The appeals court followed a 2016 case Roberts v. T.H.E. Ins. Co ruled on by the Wisconsin Supreme Court. In Roberts, a hot air balloon company was providing rides at a charity event in Beaver Dam (private land open to the public). Due to high winds, one of the tethered lines snapped sending the balloon into a line of spectators seriously injuring one. The Wisconsin Supreme Court ruled against the hot air balloon company declaring they were not “occupiers” of the land since there had to be a “degree of permanence” as oppose to mere use of the land.
Seeing as Creekside’s case is somewhere in-between Held and Roberts the Wisconsin Supreme Court took it up. On February 7, 2018 the WI Supreme Court gave clarity on the issue.
Neither An Agent Nor An Occupier:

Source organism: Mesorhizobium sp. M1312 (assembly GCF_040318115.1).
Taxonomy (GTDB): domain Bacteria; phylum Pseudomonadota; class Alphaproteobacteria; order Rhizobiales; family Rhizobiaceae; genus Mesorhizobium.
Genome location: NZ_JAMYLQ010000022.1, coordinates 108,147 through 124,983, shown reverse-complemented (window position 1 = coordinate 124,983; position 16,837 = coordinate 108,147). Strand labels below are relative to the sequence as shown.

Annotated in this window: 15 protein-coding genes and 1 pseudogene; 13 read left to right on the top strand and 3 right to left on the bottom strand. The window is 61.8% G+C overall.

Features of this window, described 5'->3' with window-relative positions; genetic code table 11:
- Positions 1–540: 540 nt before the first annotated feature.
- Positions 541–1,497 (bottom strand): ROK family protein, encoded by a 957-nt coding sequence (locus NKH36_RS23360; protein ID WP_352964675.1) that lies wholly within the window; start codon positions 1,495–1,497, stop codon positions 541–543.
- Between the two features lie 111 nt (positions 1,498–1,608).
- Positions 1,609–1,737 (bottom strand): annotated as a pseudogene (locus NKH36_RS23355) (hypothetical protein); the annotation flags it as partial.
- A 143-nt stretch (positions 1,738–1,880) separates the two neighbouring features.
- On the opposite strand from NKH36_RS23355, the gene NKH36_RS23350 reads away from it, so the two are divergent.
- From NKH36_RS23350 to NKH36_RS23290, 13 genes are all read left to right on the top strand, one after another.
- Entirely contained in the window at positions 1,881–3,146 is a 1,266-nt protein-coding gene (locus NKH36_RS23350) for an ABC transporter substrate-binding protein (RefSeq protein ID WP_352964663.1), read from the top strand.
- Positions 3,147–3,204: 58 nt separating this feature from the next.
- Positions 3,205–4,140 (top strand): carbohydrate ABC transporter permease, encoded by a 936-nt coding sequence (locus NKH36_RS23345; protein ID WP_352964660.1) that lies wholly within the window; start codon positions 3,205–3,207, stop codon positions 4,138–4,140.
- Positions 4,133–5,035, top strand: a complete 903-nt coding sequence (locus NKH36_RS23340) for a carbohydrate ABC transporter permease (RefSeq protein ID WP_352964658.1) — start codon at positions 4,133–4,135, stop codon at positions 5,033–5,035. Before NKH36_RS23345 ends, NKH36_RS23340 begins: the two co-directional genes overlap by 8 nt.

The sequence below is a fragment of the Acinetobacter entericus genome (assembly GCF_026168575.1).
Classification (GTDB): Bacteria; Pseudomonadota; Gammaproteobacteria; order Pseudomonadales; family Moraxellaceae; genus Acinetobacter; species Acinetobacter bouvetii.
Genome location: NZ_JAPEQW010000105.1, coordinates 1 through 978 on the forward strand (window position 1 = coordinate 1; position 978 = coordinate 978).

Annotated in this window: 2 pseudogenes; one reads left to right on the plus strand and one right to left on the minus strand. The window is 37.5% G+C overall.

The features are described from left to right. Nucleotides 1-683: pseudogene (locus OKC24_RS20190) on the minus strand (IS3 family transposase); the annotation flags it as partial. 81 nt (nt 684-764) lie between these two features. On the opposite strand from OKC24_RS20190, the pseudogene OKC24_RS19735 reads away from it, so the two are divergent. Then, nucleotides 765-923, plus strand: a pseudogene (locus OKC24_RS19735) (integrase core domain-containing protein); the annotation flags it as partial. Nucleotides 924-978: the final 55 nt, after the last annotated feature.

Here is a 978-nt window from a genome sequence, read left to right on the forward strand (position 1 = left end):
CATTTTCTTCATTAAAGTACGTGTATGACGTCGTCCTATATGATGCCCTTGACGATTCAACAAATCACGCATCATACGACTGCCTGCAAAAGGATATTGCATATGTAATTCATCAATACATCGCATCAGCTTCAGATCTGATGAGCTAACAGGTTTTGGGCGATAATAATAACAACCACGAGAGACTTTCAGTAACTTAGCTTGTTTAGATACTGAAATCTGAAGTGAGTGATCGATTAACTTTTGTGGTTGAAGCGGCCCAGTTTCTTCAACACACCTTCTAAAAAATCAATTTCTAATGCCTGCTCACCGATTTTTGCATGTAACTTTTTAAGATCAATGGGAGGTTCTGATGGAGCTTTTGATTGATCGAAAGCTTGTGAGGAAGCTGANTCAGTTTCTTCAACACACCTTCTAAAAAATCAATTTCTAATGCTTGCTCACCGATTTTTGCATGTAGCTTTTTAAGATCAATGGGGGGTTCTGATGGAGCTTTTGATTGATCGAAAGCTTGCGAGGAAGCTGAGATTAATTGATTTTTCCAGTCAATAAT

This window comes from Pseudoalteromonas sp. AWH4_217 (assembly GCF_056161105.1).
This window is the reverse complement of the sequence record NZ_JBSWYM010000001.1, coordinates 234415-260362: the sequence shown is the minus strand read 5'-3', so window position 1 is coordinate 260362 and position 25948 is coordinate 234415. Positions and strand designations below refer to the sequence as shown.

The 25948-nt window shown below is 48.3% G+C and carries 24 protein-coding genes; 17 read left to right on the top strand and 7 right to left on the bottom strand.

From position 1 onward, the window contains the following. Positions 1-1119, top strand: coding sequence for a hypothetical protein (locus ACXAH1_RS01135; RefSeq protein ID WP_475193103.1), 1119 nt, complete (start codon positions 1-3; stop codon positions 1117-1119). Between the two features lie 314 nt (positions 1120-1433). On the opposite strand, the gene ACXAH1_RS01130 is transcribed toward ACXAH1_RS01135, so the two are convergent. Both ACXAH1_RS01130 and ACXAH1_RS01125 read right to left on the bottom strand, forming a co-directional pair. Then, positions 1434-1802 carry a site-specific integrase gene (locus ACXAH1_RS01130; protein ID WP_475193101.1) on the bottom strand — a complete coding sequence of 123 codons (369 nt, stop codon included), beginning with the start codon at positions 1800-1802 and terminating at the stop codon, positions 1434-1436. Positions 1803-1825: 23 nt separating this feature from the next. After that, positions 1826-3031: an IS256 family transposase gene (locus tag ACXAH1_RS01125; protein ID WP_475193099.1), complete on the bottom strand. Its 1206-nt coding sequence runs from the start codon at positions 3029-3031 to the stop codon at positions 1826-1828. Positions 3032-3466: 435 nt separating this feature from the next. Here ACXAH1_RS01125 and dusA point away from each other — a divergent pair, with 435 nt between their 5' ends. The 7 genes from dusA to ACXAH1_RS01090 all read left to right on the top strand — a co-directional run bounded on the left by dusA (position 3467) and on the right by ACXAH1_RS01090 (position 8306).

The Wisconsin Supreme Court agrees with the appeals court – Creekside Tree Service is neither an agent nor an occupier of the land and thus has no immunity under Wisconsin Statute § 895.52.
Complicating this case is that the words “agent” and “occupier” are not defined in the immunity statute. The Supreme Court reasons it must rely on prior case law to define the terms. They agree that “an agent may be either an employee or an independent contractor” but that “[an] important factor in determining whether a person is an agent is the extent of control retained over the details of the work”. In this case, “Conference Point did not control or attempt to control the physical conduct of Creekside [Tree Service’s] employees” and is thus is not an agent.